Reid Young is professional poker poker player who, prior to Black Friday, made his living playing online cash-games. In late 2010, he authored, The Blue Book: An Advanced Strategy Guide for No-Limit Hold'em Cash Games, which first sold for $2,500. Young is also a very sought out poker coach and has plans to launch an innovative coaching website. For this edition of the Strategy with Kristy Podcast, he discusses various topics, but really delves into advanced strategy concerning showdown value by illustrating it with a couple of hand histories.
Here is a snippet from the interview:
This straightforward guy raises in the cutoff. We are 100 big binds, effective, so we both have $200 at $1/$2. I reraise from the big blind with ace-nine suited just because it’s slightly below my calling requirements. I’m not really comfortable calling. I think I can take it down preflop often, combined with continuation betting a decent amount and outplay him postflop, plus the equity of my actual hand versus his calling range gives me several ways I can win money here.
I think they all add up to make me a small profit on the play. He called, and we’d gone back and forth a little bit before this. I was kind of surprised to see him call. I more expected him to four-bet or fold, which is also why I decided to three-bet a hand like ace-nine. I’m not as dominated by his calling range, and if he four-bets, I can just get away. It makes it easier to play and less likely that he’s going to have an ace-X hand that he can combat my light three-bet with.
The flop comes three-four-five, all different suits. This is a pretty good flop for me and one that puts him in an awkward position with a lot of hands like middle pairs. Also, he’d call a bet on the flop with a lot of better ace-highs that I think I can get him to fold by the river. It’s a good board for me being the aggressor and not one that he wants to get in a lot hands with. Even if he has a hand like pocket nines, in his best-case scenario, I have ace-king, and he’s only a little better than a two-to-one favorite. It’s not that amazing for him to raise pocket nines, so I have the green light to continuation bet here, looking to fold out queen-jack suited and hands like that.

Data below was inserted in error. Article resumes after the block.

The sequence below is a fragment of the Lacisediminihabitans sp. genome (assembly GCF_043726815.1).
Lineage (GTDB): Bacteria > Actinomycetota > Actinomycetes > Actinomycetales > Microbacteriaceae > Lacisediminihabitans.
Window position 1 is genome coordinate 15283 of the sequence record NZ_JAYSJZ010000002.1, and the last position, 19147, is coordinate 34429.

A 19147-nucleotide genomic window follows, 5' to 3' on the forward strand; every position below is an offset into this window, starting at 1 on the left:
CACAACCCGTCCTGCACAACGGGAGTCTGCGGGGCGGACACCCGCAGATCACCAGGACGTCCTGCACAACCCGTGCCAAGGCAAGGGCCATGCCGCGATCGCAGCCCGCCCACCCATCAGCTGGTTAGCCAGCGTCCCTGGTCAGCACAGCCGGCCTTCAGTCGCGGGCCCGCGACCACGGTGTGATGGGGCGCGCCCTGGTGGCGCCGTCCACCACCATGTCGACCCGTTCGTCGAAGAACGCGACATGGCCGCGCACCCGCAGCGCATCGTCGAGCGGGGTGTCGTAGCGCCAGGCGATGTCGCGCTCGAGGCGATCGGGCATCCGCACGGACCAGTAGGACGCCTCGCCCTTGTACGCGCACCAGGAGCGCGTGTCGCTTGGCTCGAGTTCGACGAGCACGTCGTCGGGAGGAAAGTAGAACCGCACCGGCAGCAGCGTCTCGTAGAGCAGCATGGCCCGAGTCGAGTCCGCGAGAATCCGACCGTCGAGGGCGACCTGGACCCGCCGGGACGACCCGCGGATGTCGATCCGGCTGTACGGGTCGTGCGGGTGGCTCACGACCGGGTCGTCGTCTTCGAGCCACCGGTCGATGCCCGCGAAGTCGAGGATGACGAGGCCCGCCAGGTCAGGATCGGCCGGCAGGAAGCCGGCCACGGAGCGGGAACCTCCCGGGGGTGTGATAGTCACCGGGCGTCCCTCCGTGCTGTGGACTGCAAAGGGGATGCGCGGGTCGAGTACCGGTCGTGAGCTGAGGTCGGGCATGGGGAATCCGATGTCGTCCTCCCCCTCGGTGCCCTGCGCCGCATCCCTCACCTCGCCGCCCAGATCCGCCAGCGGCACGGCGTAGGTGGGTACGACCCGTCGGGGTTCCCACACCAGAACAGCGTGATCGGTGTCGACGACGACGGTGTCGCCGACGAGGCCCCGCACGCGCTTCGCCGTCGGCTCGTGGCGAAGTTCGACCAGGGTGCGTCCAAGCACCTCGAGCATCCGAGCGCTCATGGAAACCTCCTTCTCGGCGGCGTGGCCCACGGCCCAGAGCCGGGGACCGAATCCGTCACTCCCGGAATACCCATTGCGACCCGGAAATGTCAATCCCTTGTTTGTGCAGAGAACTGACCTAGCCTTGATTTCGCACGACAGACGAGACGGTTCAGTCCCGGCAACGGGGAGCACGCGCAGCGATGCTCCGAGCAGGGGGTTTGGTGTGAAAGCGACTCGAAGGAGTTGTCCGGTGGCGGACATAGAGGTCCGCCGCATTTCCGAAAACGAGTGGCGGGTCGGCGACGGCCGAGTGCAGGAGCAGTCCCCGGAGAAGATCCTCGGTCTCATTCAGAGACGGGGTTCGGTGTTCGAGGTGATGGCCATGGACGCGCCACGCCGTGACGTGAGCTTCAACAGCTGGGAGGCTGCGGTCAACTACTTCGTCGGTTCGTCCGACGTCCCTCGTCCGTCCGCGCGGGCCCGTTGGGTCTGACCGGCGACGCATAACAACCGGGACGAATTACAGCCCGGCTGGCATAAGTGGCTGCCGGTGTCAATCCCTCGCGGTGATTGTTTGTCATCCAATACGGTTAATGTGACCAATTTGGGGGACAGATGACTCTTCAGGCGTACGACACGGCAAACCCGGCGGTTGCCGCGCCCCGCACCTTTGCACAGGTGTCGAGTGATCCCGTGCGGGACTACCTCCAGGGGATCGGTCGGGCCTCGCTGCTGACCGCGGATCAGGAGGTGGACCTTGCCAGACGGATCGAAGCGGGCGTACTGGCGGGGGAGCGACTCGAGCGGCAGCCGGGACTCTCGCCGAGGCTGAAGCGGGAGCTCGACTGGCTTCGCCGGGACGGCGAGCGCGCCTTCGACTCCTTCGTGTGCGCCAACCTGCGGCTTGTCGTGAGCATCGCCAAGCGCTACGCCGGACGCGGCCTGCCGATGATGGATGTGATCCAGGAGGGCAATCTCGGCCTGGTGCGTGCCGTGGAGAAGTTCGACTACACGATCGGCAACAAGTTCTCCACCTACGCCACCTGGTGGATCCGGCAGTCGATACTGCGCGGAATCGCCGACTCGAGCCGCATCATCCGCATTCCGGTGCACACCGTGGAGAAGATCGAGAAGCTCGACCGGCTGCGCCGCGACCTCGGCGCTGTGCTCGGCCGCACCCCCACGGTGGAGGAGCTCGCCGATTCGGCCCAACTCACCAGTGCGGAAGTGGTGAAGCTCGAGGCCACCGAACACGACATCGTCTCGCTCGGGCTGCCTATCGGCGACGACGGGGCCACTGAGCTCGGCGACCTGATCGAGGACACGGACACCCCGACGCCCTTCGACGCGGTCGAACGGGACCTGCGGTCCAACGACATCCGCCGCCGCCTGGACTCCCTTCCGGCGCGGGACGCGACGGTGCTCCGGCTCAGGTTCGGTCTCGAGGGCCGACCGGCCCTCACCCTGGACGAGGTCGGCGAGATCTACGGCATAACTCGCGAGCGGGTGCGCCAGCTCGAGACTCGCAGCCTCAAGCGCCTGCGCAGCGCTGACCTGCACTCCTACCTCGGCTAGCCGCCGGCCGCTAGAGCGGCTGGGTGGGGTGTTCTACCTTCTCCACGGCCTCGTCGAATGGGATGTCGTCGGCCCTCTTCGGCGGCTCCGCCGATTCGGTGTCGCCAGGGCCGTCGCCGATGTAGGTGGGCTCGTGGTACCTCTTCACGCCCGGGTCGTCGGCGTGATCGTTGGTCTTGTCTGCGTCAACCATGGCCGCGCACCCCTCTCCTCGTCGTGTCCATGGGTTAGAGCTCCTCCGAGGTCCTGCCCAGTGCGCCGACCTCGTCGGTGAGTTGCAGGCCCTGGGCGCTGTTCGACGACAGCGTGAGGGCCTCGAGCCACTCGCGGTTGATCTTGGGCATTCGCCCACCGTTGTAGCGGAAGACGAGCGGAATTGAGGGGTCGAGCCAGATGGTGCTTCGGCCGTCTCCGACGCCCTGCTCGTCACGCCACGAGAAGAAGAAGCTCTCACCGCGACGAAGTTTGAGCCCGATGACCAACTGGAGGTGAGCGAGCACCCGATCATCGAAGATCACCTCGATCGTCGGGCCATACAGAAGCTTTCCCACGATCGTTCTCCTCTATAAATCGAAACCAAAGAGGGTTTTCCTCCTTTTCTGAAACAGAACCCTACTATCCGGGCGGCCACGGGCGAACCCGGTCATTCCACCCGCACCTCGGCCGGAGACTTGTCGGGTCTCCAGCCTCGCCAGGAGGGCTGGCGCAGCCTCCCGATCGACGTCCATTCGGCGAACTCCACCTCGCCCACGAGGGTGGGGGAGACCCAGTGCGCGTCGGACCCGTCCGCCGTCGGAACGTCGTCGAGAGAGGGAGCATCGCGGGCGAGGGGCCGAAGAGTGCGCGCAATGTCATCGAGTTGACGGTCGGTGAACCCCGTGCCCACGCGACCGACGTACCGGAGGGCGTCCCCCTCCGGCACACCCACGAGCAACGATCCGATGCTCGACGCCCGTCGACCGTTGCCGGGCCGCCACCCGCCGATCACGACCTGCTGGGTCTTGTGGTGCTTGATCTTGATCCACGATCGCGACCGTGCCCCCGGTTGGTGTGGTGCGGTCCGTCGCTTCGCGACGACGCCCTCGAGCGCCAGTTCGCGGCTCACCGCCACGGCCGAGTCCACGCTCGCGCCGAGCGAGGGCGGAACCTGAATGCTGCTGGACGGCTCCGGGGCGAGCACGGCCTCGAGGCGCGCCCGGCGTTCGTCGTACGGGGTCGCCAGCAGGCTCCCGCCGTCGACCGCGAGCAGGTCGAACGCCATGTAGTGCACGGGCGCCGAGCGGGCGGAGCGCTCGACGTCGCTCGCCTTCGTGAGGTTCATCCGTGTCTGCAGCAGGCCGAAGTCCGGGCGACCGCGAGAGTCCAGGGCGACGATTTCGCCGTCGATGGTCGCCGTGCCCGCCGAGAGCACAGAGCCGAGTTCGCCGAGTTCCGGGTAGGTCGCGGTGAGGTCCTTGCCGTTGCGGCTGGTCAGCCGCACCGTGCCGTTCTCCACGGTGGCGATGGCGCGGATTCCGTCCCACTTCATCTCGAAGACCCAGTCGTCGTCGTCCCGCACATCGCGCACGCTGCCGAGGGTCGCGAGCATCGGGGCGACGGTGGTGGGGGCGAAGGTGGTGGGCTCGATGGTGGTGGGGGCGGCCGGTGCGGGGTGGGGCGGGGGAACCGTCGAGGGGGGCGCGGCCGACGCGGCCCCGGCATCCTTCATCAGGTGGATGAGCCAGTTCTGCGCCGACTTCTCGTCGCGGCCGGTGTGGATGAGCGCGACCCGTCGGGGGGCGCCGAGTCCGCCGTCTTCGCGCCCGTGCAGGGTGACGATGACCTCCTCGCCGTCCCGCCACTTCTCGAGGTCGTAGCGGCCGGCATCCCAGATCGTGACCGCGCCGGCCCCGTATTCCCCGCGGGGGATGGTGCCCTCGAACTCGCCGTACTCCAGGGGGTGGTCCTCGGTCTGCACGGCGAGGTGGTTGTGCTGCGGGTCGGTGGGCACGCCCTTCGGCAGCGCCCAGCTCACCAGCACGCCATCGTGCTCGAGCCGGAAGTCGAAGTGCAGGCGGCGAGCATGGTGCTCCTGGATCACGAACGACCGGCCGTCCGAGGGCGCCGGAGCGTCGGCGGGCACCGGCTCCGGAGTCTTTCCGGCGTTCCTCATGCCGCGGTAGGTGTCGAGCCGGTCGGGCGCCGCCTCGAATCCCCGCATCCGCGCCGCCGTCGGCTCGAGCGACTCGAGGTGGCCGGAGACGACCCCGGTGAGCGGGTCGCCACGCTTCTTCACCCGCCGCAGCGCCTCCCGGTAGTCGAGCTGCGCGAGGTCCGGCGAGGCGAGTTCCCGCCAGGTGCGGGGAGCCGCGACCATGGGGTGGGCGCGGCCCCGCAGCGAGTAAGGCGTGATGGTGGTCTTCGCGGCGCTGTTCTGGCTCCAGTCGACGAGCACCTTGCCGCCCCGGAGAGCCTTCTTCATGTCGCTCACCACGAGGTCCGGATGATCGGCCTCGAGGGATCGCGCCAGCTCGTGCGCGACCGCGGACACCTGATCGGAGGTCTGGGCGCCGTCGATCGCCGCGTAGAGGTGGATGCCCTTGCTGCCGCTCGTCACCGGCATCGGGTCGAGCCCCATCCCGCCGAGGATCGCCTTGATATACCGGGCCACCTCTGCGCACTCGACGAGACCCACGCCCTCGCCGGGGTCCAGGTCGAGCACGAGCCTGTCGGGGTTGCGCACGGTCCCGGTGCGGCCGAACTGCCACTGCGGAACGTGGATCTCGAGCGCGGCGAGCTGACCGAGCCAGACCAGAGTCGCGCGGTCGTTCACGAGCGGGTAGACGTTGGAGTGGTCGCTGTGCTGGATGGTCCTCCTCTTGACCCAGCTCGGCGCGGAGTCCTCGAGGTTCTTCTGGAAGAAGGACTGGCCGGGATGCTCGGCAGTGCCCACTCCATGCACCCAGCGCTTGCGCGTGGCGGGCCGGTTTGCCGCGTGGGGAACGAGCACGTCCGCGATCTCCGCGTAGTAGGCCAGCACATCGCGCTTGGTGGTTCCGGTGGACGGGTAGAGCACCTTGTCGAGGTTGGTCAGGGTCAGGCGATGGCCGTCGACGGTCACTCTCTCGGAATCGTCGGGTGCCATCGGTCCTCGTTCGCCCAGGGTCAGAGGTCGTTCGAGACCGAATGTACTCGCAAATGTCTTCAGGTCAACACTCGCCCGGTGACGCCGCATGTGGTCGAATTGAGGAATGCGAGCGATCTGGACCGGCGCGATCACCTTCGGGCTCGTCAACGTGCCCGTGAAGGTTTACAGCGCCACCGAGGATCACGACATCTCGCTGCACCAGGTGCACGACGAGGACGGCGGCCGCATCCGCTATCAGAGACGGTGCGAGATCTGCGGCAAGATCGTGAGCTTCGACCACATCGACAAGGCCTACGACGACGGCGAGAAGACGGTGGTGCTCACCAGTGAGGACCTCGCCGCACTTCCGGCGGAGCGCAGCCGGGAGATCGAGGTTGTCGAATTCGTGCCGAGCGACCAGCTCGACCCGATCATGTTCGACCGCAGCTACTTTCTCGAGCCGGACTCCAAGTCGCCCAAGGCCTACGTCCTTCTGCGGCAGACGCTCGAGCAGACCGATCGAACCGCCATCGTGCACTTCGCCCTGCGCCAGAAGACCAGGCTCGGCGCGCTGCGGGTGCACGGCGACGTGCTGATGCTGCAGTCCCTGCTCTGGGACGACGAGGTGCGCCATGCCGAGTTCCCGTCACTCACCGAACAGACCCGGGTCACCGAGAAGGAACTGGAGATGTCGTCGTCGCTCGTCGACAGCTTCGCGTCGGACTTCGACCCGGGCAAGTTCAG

So, I do c-bet, and he ends up calling. When he calls, combined with the fact that I said that we have a fairly pre-established dynamic preflop, it’s extremely evident to me that he either has a similar hand to mine like ace-jack or ace-queen, or he has one of those medium pairs like nines, eights, or sevens. I think sixes might be a little too light to peel on this flop, but who knows, he could have those for sure.
The turn is a two, which gives me the wheel. It’s one of those spots where I have so many ace-highs in my range. Sure, I could have continuation bet the flop with king-queen or complete air like seven-eight, and then continued betting on the turn to try and represent an ace, but I’ve found that more straightforward players that play their hands based on equity, just aren’t going to be calling down with pocket nines here. They are just worried about so much of my range, and they will worry about me betting the river. It’s not like they just have to call the turn and the hand is over. I can still over-bet shove the river. I can have sixes in my range as well so it’s not that amazing of a situation for him if he has an ace, let alone a hand like pocket nines. It would be a really tough call down for him. That’s why I decided to check.
Listen to the podcast to hear more of Young's analysis on this hand.
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